Here's a typical use of instanceof that's problematic.If this is an open-ended hierarchy, then as more classes extend A, you'll have to find the code like method f throughout your program and add more cases. A better solution in this case would be if there were a polymorphic method doF() that you could invoke:This doesn't mean that you should never use instanceof. There are places where it's unavoidable.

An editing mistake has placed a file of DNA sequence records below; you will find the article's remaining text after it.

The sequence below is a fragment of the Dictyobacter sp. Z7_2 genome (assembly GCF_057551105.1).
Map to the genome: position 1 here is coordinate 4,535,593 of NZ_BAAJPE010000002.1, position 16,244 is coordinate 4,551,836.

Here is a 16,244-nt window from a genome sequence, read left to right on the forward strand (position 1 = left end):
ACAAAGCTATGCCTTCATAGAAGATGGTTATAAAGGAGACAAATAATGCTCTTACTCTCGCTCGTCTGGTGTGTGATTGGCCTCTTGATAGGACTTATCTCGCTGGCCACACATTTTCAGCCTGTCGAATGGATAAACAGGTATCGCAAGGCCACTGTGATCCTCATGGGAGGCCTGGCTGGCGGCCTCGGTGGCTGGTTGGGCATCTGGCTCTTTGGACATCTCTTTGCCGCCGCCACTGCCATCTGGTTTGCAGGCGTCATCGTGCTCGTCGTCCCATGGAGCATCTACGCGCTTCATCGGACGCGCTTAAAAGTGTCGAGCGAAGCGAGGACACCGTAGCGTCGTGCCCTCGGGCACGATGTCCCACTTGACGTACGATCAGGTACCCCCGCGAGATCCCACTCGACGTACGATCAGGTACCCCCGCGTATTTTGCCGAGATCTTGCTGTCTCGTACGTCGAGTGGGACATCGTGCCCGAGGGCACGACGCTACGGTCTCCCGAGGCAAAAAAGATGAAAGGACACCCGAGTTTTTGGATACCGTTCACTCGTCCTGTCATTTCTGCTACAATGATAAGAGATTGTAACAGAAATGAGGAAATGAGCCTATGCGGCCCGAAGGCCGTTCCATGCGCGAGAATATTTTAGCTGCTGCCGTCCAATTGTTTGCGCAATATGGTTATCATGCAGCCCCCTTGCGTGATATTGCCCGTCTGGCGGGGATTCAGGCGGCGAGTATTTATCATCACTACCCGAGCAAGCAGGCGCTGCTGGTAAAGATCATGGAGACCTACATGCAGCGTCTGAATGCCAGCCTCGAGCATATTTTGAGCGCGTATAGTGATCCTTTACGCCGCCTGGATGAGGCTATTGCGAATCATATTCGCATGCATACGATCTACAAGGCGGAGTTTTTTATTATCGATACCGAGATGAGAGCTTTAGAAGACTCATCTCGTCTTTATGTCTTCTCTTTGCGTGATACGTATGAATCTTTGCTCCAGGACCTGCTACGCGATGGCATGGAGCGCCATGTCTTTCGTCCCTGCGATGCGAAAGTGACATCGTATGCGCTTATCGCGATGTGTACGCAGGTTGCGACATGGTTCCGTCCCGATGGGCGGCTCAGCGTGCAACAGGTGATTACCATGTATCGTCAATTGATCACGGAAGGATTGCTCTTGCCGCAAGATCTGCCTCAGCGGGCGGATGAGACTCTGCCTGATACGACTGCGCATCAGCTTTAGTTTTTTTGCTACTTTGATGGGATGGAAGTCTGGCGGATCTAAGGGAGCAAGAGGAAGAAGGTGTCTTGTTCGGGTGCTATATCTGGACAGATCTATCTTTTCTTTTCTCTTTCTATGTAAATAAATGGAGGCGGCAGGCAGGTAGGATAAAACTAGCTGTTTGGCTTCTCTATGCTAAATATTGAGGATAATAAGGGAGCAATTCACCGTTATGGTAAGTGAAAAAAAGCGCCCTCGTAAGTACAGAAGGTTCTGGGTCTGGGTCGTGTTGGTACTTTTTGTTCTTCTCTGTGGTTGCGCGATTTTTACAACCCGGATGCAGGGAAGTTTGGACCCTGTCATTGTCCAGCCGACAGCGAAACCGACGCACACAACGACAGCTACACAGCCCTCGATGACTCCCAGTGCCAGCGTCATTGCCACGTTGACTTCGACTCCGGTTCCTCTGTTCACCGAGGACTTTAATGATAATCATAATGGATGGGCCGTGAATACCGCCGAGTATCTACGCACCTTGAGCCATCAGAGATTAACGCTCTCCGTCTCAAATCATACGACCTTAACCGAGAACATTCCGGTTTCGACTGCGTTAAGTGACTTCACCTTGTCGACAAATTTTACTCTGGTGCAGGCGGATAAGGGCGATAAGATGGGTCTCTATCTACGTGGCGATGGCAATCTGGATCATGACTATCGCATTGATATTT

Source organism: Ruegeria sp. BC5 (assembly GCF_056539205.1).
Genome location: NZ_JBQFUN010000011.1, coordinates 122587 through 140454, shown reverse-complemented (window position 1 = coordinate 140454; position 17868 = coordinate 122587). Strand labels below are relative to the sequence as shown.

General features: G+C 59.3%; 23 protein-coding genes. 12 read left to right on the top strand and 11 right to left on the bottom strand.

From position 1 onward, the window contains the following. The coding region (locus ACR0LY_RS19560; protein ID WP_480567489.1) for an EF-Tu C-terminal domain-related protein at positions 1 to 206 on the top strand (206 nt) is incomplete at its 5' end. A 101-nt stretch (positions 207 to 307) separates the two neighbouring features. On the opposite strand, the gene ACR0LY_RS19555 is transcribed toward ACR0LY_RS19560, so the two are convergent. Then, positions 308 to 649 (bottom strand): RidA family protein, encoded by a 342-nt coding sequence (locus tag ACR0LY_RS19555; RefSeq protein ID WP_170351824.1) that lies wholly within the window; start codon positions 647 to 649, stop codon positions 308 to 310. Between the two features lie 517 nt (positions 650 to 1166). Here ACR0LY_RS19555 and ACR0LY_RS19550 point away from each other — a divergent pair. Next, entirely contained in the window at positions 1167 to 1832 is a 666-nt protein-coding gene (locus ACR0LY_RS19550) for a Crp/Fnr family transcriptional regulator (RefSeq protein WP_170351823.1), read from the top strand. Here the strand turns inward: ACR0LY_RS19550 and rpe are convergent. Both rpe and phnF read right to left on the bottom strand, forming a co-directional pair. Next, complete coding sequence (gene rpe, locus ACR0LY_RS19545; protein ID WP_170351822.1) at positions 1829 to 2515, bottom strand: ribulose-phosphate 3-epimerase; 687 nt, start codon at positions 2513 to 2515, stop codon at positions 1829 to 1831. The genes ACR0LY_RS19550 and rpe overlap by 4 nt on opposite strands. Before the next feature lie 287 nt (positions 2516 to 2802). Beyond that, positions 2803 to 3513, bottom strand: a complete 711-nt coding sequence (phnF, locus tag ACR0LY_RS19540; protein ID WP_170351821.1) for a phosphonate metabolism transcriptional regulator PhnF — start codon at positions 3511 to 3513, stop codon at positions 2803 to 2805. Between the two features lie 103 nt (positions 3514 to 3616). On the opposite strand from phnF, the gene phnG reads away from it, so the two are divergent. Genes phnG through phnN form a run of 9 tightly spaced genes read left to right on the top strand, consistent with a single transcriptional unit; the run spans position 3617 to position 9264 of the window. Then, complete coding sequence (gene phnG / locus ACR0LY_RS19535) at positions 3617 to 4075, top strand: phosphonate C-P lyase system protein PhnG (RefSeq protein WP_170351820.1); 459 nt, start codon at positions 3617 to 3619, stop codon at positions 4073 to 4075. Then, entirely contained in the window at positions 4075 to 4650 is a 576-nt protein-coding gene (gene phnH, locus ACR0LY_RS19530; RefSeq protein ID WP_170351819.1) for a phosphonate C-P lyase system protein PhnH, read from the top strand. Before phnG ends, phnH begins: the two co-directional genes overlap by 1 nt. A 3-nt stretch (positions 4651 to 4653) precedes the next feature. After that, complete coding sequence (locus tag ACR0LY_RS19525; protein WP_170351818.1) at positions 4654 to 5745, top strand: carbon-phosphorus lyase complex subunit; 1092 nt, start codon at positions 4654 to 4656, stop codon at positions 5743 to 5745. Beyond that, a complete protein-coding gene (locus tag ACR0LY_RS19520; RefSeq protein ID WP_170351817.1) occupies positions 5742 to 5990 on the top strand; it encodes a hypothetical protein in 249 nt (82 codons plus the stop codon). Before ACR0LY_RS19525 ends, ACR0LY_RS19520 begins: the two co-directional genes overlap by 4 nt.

There are times when you just cannot avoid using instanceof, like when you override Object.equals or Comparable.compareTo. Sometimes the abstraction and contract just won't let you be specific when taking a parameter.
Henrique Sousa<br />SCJP 1.4<br /> <br />All men die, not all men really live - Braveheart, 1995